Teaching: A dying profession?

Teaching%3A+A+dying+profession%3F

Molly Wilson

During the January term at Denison, physics grad student Michael Bait sat in on high school classes at Granville and tutored students. Now, Bait is the physics teacher at Granville High School and looks upon these few weeks as the experiences that solidified his plans to teach in high school. Focused on college and his studies, Bait had forgotten how much life and energy exists in the high school environment, he knew this was the atmosphere for him.

Moments like this are few and far between, now, more than ever. Recent studies suggest that the quality of teachers is down and the number students who pursue education have been decreasing.

According to MarketWatch, 4.6 % of college freshman plan to major in education. Majority of these students are doing down other paths and pursuing degrees in fine arts and computer science degrees.

English teacher Keith Mullins has been teaching for 21 years. He got his undergrad at Miami University. His original degree was a bachelor of philosophy of interdisciplinary studies. Four years later he got his masters in education from Ohio State University inorder to begin teaching. 

Through the years of teaching Mulins has witnessed this rapid decline first hand, “In the last ten years of so I’ve had three student teachers and only one of them has continued into teaching,” he said.

At Capital University math teacher Janie Waidelich earned her degree in a field called integrated math, which compares to a math major and education minor. She has noticed the downward trend of students who are choosing to go into education, “kids realize they can make a lot more money and have a lot less stress,” she said, when they chose to go down a non-education path.

Mullins claims that the teacher salaries here at Granville are the highest in Licking County. However, compared to other schools of the same caliber such as Olentangy and schools in Franklin County, Granville pays their teachers around 15% less, according to Superintendent Jeff Brown.

These are factors that have driven teachers to leave Granville and go teach in other areas where they can make more money. Some have even left the profession and have decided to use their skills in another career where they can make more money, according to Mullins.

In 1975, more than one fifth of college students majored in education, in 2015 only one in every ten Americans devoted their college studies solely to education. In a BluePrints Twitter poll, when asked, “would you consider going into teching,” 68% of the people who voted would not conisder teaching as a profession.

This exemplifies the studies reported by MarketWatch, that students are not interested by teaching. However, the 29% of students who selected “yes” are simmilar to Waidelich, who as a high school student knew that teaching was a good path for her because she enjoyed helping students figure out tough math problems to solve.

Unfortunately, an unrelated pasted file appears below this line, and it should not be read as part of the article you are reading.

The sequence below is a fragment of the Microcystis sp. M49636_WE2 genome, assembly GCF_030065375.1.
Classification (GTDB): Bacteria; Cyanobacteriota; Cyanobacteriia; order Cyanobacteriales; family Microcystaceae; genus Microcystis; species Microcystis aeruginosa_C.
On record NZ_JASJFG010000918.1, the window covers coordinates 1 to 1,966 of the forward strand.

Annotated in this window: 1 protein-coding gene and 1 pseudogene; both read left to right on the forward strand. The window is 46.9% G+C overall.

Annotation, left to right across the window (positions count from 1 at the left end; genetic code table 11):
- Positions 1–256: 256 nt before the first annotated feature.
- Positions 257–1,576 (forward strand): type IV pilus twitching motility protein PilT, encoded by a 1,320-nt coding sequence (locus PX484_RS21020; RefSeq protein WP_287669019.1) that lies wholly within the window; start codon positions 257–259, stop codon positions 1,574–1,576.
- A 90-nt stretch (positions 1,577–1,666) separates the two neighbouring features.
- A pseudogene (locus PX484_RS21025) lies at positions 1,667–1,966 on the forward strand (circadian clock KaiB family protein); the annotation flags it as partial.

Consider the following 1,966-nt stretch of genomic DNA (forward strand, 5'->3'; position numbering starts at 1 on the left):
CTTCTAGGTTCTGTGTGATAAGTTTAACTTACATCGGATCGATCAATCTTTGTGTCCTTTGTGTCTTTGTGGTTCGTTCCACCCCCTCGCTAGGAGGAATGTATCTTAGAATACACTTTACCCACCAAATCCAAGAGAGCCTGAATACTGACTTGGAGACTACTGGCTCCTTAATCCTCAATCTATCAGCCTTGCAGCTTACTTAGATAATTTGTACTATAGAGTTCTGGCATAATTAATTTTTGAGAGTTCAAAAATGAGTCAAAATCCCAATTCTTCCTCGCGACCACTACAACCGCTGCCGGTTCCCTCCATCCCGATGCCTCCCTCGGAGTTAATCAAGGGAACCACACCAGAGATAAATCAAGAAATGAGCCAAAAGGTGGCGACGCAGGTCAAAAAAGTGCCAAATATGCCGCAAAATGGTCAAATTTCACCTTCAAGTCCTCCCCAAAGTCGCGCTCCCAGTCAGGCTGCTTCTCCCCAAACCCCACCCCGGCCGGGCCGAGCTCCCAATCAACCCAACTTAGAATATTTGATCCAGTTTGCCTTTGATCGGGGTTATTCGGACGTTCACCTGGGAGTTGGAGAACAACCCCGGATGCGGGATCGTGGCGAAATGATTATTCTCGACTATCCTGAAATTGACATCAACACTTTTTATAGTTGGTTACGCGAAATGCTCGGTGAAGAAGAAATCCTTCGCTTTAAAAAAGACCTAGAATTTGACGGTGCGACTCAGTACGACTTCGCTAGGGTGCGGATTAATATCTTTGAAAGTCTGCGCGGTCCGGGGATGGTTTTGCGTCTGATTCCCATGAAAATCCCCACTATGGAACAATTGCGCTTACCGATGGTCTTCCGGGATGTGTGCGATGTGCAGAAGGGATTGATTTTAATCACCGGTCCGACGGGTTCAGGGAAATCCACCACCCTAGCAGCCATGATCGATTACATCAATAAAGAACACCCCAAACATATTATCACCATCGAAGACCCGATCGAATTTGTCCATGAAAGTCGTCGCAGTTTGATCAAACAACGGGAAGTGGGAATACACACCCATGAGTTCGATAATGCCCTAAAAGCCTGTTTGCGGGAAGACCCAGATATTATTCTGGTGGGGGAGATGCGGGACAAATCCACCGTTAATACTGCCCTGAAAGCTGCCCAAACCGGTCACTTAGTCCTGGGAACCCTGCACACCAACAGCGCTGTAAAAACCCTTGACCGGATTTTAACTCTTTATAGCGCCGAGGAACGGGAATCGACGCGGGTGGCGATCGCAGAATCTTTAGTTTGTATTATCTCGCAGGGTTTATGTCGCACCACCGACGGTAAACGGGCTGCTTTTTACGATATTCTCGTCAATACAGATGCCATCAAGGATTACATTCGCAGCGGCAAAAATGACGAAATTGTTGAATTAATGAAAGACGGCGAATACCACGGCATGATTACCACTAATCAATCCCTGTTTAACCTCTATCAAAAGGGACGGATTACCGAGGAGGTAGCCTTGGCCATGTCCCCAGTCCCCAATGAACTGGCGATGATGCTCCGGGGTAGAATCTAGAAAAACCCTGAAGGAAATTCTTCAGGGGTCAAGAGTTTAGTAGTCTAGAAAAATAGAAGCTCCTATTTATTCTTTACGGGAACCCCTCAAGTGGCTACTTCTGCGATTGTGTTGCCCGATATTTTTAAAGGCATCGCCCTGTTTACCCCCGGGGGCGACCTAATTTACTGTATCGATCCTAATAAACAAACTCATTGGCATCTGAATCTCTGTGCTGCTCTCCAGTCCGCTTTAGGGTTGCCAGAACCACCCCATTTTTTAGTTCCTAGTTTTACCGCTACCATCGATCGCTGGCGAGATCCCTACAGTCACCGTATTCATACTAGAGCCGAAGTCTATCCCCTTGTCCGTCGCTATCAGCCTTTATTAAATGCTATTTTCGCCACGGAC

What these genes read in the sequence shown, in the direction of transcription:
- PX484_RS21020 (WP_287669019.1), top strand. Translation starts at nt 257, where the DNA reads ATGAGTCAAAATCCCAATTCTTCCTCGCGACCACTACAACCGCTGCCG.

When she approached her mom about her prospective college plans, her mom told her not to be a teacher. A teacher herself, her mother explained that most of the week, outside of the school day, was spent grading papers and planning future lessons.

Most people prefer set hours and a routine. As a teacher the daily workload and day to day schedule fluctuate, an unappealing truth for most students. Sometimes teachers work 80 hour weeks, according to Mullins. He claims that when people say that teachers don’t have to work as much because they get summers off are naive to the work teachers put in outside of the classroom. “I’ve already worked all those summer hours,” Mullins said.

However, young adults who prefer an energetic and eventful work environment might find themselves enjoying teaching.

Mullins worked for publishing companies before he became a teacher and often times found himself frustrated with the corporate atmosphere, ” I wanted to do something I actually enjoyed,” Mullins said. 

“It (teaching) is a lot more interesting, challenging and changing then what I thought it would be, if someone is worried about it being mind numbingly boring I would say you don’t have to worry about that,” Bait said. 

Despite the negative connotation surrounding teaching, the overbearing theme among all teachers is their dedication and love for their jobs. Education shapes kids into young adults ready to face the next step in their lives.

Bait affirms his love for teaching by saying “I come back because I enjoy it.” He also said that the intangible benefits of teaching are the most rewarding, “When I was at Hilliard there were kids who if I were not teaching there wouldn’t have gone to college.”

Mullins backs up these thoughts with career affirming a moment of his own. He recently recieved a letter from a former student thanking him for everything that he did for the student and their sibilings. “What you notice is that you don’t really see the super cool things until after it,” Mullins said. 

Mullins offers up advice for those interested in teaching, clarifying that the dedication and patience one must have to be a successful and good quality teacher saying, “You have to want this to be able to tolerate a lot of the difficulty and the expectations from the community, the parents and everything that goes into it to be able to do what you want to in the classroom. So if you can’t manage that then this isn’t for you.”

Bait reflects upon his career.

“Nobody knows the future, but I can look back on the past and i can say that it has been a wonderful career for me. I’ve had opportunities to do the kinds of things that I want and had great experiences with students.”